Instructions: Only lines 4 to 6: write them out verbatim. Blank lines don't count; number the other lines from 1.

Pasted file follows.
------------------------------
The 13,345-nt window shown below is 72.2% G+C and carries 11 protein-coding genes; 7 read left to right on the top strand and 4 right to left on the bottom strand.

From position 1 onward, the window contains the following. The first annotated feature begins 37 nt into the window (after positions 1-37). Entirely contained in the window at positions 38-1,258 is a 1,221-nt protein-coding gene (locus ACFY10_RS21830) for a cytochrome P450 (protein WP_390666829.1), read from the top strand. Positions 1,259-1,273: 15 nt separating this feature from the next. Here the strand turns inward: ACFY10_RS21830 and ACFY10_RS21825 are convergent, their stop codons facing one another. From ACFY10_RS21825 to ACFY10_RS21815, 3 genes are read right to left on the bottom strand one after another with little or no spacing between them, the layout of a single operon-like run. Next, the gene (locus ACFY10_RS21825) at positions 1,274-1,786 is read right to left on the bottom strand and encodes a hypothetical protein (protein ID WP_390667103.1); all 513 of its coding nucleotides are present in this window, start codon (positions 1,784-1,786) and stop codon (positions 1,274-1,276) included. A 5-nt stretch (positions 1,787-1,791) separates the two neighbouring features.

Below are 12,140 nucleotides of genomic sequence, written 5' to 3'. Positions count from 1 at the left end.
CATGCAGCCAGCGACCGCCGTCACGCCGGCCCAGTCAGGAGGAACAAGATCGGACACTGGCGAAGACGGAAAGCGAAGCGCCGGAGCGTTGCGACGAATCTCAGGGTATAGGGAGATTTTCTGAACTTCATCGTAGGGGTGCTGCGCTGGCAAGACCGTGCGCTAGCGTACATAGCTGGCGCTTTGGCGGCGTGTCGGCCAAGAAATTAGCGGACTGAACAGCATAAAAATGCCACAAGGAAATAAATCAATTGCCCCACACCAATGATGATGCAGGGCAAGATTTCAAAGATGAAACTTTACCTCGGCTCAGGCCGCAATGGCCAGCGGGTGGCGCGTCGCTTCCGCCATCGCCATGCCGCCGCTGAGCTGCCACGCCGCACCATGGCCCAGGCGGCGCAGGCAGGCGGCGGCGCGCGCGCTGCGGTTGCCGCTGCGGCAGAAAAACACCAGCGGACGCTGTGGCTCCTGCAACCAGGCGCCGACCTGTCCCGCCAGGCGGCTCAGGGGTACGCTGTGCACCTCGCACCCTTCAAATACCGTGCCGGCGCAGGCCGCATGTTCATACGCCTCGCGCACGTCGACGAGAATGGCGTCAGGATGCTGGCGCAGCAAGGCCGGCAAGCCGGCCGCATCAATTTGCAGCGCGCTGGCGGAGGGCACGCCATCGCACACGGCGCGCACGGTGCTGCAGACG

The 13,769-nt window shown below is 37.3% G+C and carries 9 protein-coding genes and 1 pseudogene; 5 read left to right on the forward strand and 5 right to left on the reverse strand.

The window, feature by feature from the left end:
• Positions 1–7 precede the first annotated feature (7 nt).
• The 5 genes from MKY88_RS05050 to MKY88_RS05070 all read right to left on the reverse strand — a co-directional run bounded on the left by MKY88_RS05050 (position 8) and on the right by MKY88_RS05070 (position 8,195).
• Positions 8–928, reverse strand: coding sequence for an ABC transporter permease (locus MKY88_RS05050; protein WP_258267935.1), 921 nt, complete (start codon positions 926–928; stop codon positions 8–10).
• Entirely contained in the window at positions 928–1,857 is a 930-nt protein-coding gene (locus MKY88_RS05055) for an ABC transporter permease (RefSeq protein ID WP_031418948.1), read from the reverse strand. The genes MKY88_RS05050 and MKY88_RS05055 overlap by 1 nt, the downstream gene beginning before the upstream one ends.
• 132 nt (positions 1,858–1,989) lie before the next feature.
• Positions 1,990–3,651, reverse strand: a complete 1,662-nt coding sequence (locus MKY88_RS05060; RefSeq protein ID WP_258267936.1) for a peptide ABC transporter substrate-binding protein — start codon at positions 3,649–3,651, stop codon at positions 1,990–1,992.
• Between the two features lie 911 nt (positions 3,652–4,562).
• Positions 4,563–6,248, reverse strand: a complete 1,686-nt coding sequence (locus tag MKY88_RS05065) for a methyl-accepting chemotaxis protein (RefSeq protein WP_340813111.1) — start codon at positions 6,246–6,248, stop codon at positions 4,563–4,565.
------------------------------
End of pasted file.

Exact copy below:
CATGCAGCCAGCGACCGCCGTCACGCCGGCCCAGTCAGGAGGAACAAGATCGGACACTGGCGAAGACGGAAAGCGAAGCGCCGGAGCGTTGCGACGAATCTCAGGGTATAGGGAGATTTTCTGAACTTCATCGTAGGGGTGCTGCGCTGGCAAGACCGTGCGCTAGCGTACATAGCTGGCGCTTTGGCGGCGTGTCGGCCAAGAAATTAGCGGACTGAACAGCATAAAAATGCCACAAGGAAATAAATCAATTGCCCCACACCAATGATGATGCAGGGCAAGATTTCAAAGATGAAACTTTACCTCGGCTCAGGCCGCAATGGCCAGCGGGTGGCGCGTCGCTTCCGCCATCGCCATGCCGCCGCTGAGCTGCCACGCCGCACCATGGCCCAGGCGGCGCAGGCAGGCGGCGGCGCGCGCGCTGCGGTTGCCGCTGCGGCAGAAAAACACCAGCGGACGCTGTGGCTCCTGCAACCAGGCGCCGACCTGTCCCGCCAGGCGGCTCAGGGGTACGCTGTGCACCTCGCACCCTTCAAATACCGTGCCGGCGCAGGCCGCATGTTCATACGCCTCGCGCACGTCGACGAGAATGGCGTCAGGATGCTGGCGCAGCAAGGCCGGCAAGCCGGCCGCATCAATTTGCAGCGCGCTGGCGGAGGGCACGCCATCGCACACGGCGCGCACGGTGCTGCAGACG

The 13,769-nt window shown below is 37.3% G+C and carries 9 protein-coding genes and 1 pseudogene; 5 read left to right on the forward strand and 5 right to left on the reverse strand.

The window, feature by feature from the left end: